by Ron Spence
I have a simple take on Eric Lindros’ refusal to go to Philadelphia.
I don’t blame him.
I only met Eric twice. He used to come into Vancouver with the Flyers on New Year’s Eve.
The first time we met, the big TV boys were interviewing him, and I was patiently waiting to talk, and then a Philly’s media guy tried to brush me off.
Eric told the guy to take a hike, and then took the time to talk with me.
The next time, he had run over teammate, Paul Coffey who was taken to the hospital with a concussion. After the game, while we were talking to him, he had tears in his eyes.
I would have to say that Eric Lindros is a nice guy and a good person.
But, that’s not why I think he should avoid the Flyers’ reunion.
He wasn’t just badly treated. He was viciously slagged. And Ed Snider was dishonest in what he tried to do.
Clarke made comments like: “I don’t give a crap whether he ever plays again or if I ever see him again. All he ever did was cause aggravation to our team.”
And when Eric wanted to play with Toronto, Clarke said: “I don’t give a (expletive) about the Toronto Maple Leafs.”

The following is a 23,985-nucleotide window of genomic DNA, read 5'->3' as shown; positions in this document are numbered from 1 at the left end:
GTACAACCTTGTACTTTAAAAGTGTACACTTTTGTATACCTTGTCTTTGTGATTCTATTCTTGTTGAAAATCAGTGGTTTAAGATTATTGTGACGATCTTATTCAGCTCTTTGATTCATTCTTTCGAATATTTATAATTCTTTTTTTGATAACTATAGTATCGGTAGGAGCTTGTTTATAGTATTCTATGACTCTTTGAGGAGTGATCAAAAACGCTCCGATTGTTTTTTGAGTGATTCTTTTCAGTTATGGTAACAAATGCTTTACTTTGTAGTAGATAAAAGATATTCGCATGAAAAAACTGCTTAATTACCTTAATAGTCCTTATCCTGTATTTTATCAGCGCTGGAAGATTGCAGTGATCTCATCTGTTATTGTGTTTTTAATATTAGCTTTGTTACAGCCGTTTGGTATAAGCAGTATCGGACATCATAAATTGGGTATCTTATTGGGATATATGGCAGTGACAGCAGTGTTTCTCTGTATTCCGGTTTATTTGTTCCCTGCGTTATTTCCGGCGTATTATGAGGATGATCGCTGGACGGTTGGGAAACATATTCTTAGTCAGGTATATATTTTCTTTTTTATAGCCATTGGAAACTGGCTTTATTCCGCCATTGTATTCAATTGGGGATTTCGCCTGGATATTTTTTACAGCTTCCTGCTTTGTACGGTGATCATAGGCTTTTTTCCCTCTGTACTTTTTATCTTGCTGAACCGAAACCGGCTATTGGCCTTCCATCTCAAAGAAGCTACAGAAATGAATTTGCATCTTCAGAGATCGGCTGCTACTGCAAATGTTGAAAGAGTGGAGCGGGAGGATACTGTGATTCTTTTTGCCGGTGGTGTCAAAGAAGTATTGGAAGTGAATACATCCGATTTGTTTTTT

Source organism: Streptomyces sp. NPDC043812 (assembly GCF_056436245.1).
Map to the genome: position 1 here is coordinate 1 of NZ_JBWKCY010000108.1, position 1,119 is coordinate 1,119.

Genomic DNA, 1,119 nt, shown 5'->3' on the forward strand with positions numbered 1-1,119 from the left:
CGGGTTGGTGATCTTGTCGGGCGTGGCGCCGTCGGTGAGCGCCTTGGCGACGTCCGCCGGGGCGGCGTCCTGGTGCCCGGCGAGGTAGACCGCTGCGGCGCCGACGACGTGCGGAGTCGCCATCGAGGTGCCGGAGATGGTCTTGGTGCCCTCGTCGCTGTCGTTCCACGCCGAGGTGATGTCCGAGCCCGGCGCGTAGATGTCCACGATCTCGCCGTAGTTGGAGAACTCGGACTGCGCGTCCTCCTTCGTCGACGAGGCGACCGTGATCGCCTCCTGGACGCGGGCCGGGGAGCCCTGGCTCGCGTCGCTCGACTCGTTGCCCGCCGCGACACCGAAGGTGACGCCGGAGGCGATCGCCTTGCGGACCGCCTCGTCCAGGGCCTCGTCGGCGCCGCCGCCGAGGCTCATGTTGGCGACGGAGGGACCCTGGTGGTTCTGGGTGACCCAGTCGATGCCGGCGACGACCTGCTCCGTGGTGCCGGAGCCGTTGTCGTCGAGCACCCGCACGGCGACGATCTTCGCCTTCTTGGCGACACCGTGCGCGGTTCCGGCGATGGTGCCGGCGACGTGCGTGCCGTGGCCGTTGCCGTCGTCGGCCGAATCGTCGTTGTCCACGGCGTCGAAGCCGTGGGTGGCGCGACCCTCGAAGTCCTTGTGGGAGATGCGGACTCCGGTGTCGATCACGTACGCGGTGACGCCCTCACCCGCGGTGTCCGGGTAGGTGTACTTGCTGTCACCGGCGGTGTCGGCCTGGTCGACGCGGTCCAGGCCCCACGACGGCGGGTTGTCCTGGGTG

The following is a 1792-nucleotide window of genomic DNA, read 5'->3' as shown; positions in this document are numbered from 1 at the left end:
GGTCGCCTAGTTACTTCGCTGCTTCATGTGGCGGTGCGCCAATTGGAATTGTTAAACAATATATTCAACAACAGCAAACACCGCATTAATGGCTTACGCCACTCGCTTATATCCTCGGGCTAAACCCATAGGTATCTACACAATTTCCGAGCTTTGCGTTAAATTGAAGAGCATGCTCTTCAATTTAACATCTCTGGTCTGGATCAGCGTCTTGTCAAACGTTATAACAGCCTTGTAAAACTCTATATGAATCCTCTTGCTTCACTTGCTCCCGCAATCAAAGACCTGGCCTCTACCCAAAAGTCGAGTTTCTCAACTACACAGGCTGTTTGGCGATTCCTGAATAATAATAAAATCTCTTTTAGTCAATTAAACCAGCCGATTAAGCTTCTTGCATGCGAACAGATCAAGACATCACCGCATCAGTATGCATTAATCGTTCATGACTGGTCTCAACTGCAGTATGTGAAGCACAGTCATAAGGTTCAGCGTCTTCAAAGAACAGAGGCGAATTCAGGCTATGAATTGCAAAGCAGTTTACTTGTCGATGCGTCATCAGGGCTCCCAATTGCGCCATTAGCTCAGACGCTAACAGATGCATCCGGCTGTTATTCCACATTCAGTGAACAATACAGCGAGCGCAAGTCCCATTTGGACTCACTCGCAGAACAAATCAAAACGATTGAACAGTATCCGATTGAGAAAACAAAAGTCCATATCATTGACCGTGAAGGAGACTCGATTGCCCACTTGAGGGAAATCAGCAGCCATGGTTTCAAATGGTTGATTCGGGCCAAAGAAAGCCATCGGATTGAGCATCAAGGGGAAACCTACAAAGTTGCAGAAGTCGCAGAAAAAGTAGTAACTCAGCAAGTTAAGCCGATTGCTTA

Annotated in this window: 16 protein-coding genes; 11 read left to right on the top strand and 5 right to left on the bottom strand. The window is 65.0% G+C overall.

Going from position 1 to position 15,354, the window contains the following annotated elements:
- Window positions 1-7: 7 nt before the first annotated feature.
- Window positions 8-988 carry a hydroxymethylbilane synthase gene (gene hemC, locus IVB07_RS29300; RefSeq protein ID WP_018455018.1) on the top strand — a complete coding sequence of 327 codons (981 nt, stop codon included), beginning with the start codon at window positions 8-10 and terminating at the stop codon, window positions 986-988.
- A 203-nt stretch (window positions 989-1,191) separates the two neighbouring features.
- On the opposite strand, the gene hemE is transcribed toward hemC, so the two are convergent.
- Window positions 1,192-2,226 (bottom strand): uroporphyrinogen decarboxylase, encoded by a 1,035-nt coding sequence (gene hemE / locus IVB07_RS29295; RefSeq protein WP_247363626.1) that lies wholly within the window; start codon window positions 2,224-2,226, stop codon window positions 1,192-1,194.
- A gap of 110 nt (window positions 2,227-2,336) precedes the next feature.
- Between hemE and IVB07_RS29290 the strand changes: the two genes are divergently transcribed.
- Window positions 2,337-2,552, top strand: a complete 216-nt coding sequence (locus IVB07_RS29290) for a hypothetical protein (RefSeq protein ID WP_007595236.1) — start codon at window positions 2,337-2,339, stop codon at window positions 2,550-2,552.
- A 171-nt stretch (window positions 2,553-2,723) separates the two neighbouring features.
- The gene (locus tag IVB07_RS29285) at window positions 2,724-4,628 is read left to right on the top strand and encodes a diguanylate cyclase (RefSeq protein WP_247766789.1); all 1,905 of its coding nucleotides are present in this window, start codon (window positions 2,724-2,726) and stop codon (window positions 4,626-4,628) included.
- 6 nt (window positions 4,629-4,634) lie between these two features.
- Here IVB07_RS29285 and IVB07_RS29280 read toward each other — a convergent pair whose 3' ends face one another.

On other occasions, Clarke said:
“All the controversies, Eric brings them on himself. [Philadelphia trainer] ‘John Worley wouldn’t treat Eric properly. I was going to put him on a plane to try to kill him.’ This kind of stuff never ends.”
Later, Clarke said:
“It’s always something. I don’t know where all this stuff comes from. But whatever happens with Eric turns into a controversy. This organization has been around for 30 years. We’ve had 600 or 700 players pass through, and this stuff never happened before.”
Now, Brian Burke has a cutting tongue. But, Bobby Clarke has a vicious tongue.
And Snider wasn’t much better.
He was kind of blaming Eric for his own life-threatening injury.
“You’ve got to know that something is wrong,” Snider said. “It isn’t up to external people to know what is going on inside your body. At some point, you’ve got to know, ‘I’ve got a real problem here. This is not a bruised rib or a cracked rib … None of that happened … It’s kind of a macho thing, but there’s a responsibility for being a macho-type person.”
“Even if he had [been told by Clarke to fly Lindros home],” Snider added, “would somebody think that Bob Clarke would overrule doctors, overrule trainers and say, ‘I want to kill Eric Lindros. I want him to die’? What are they thinking? There is no logic to it. There is zero logic to it … The whole … thing makes me crazy.”
But worse than Snider’s comments was his treachery. He urged a reporter to investigate a rumour that Eric’s collapsed lung had been caused by an automobile accident, and not by an on-ice hit during the game.
Why should Eric go back into that situation. He doesn’t deserve it.